By D. M. PANTON, B.A.
The nation-wide Conferences on Christian Politics, Economics and Citizenship - the initials of which have given a new word to the language - are part of a wide and profound movement among the Churches for the Christianizing of all politics and all economics, born of a deep and very natural impatience with the world’s unending miscarriage. “The basis of Copec,” its Commission Report says, “is the conviction that the Christian Faith gives the vision and the power essential for solving the problems of to-day - the constitution of society, the conduct of industry, national and international politics, in fact all human relationships.” The Federal Council of the Evangelical Free Churches gives it the warmest support (Times, Sept. 24), nor is the Anglican Communion, as a whole, less enthusiastic: it is the most highly organized, the most widely supported, and probably the best-spirited effort to reform the world ever made.
THE FUNDAMENTAL CHRISTIAN AIM.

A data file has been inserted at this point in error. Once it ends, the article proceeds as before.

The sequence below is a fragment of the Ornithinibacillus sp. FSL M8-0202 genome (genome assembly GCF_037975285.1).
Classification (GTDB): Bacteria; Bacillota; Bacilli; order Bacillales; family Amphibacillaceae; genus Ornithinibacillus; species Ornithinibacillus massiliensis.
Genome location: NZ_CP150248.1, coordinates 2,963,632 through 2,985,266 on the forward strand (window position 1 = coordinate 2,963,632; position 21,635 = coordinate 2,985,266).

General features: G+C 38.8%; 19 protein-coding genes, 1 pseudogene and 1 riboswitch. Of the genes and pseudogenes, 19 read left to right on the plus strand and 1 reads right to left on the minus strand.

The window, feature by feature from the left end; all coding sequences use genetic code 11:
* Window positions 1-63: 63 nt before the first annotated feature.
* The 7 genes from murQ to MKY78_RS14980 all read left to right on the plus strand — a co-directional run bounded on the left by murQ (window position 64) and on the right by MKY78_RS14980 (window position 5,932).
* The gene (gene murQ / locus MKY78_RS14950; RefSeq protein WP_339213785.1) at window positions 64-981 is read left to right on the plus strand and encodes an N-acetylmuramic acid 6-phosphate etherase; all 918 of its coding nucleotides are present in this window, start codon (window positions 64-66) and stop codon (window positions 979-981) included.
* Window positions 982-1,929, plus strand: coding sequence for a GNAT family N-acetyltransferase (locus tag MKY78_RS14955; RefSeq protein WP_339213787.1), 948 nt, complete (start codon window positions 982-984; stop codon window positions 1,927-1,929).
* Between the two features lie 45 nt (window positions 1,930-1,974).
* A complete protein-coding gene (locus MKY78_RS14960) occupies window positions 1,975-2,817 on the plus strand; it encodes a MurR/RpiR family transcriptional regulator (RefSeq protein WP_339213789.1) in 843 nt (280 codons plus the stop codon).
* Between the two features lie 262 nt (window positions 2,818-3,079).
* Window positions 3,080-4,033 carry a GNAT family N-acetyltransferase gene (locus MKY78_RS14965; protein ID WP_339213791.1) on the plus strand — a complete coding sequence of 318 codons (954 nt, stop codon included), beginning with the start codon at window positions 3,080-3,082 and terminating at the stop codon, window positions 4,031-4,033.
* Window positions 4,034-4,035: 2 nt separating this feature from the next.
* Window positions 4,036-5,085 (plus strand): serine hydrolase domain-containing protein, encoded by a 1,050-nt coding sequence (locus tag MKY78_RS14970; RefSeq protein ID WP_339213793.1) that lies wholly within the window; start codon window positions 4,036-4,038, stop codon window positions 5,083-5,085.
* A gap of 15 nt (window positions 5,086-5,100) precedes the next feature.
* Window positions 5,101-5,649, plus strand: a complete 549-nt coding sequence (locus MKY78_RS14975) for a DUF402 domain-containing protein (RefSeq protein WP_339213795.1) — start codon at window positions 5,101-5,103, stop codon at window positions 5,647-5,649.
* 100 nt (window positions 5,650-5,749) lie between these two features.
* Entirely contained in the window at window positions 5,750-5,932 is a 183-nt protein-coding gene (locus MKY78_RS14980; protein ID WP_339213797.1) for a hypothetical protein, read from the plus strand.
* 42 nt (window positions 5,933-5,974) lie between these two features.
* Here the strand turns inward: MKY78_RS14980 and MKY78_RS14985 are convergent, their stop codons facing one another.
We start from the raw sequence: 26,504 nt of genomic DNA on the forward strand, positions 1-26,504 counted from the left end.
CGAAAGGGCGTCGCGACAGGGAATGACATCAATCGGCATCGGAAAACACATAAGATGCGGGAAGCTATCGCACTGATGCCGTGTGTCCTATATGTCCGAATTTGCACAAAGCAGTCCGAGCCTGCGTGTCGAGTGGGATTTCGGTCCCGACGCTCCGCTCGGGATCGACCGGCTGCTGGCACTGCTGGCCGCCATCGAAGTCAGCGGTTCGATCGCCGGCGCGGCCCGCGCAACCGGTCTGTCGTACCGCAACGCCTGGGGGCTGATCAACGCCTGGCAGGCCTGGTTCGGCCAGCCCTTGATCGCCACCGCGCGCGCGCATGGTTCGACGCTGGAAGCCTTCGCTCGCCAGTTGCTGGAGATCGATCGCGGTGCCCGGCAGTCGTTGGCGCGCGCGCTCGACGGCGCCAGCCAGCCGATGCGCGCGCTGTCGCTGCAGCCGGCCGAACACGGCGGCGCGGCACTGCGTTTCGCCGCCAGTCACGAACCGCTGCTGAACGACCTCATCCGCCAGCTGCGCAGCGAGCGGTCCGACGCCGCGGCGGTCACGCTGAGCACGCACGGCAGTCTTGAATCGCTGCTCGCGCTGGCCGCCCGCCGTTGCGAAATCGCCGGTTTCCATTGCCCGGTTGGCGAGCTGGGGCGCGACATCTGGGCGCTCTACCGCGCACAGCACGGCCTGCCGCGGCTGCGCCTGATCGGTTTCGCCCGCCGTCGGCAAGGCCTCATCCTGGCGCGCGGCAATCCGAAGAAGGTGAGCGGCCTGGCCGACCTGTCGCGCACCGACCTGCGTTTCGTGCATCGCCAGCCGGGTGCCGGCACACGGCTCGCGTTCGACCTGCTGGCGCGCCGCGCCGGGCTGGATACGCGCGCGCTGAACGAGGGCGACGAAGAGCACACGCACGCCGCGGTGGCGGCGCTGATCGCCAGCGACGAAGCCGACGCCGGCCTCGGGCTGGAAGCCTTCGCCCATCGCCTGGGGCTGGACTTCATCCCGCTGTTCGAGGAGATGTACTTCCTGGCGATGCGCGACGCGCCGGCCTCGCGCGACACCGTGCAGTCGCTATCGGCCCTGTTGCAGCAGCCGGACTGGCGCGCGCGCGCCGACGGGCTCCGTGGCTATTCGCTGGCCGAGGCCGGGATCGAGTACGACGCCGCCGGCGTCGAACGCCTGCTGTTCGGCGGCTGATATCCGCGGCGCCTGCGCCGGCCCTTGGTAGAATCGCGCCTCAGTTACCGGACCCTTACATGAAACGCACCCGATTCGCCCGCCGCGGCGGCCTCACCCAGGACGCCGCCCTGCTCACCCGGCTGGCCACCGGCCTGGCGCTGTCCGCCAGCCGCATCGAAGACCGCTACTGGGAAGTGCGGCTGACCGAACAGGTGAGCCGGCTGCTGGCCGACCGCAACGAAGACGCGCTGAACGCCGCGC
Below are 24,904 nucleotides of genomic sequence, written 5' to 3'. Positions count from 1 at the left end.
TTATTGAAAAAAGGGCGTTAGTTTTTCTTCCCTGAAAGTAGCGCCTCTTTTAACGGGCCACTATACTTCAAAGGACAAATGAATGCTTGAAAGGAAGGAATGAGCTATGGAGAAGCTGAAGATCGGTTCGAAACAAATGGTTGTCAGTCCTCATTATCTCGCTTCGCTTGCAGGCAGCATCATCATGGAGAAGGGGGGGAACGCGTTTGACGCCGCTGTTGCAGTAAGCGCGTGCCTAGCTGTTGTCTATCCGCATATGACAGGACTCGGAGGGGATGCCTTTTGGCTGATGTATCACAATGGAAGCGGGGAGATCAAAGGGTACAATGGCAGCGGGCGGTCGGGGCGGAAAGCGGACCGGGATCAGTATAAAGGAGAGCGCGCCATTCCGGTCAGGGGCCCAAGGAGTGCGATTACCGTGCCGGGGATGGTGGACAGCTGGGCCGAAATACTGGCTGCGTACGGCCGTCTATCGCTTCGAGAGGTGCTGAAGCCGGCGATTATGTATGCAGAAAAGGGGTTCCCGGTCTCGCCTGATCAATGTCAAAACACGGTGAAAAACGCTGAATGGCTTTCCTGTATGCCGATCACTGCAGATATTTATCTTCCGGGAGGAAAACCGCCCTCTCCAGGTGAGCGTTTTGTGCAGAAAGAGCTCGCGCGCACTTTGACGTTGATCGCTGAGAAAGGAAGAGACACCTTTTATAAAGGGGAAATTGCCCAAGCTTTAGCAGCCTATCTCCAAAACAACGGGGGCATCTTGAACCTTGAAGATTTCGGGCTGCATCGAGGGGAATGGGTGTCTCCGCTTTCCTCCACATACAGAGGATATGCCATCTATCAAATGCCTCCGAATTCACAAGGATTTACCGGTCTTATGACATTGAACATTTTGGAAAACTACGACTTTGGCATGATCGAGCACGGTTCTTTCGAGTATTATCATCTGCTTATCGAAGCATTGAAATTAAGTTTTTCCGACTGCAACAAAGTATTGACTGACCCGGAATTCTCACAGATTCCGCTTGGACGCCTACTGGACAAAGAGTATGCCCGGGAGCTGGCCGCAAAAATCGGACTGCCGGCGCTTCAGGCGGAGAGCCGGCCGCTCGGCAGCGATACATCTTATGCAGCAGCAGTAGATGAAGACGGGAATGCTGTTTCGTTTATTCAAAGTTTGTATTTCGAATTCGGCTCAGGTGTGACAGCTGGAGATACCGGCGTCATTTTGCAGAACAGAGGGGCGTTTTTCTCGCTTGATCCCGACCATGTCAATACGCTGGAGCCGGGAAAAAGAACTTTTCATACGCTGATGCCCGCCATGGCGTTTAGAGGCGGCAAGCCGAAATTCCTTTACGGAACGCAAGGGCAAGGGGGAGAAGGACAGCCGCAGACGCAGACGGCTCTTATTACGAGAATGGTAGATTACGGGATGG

Now the first comment of the Scriptural student, sympathetic yet critical, is the invariable futility - a futility historical, because inherent - of all reform approached without regeneration. The failure is invariable and inevitable* because Christianity attempts the deeper thing, and wrecks upon the human will: the purpose of the Church in the world is not to dress the skin, but to lance the tumour; and the world invariably refuses the knife. It is curious how the world itself sees this. The Times (April 14, 1924), commenting on the Birmingham Conference, says:- “The hope of Christians, who are Christians indeed, for mankind is not centred in the State, but in the redemption of man’s whole nature, and that by means wholly beyond the scope of human policy.” Copec’s attempt to regenerate society before it has regenerated man is doomed to failure because the explosive vices will always wreck the most perfect institutions.** All minor arguments, therefore, though extremely powerful in themselves - such as that the Church possesses neither the power nor the experience, neither the wealth nor the authority, for municipal or national or international administration, and therefore is bound to be ineffective if she attempts it; or that exactly in proportion as she devotes strength to the social, she withdraws it from the spiritual - may go by the board: the fact is, the cure is in the heart, or there is no cure at all. “The doctrine of environment,” as Dr. Campbell Morgan has said, “received its death-blow in the Garden of Eden.”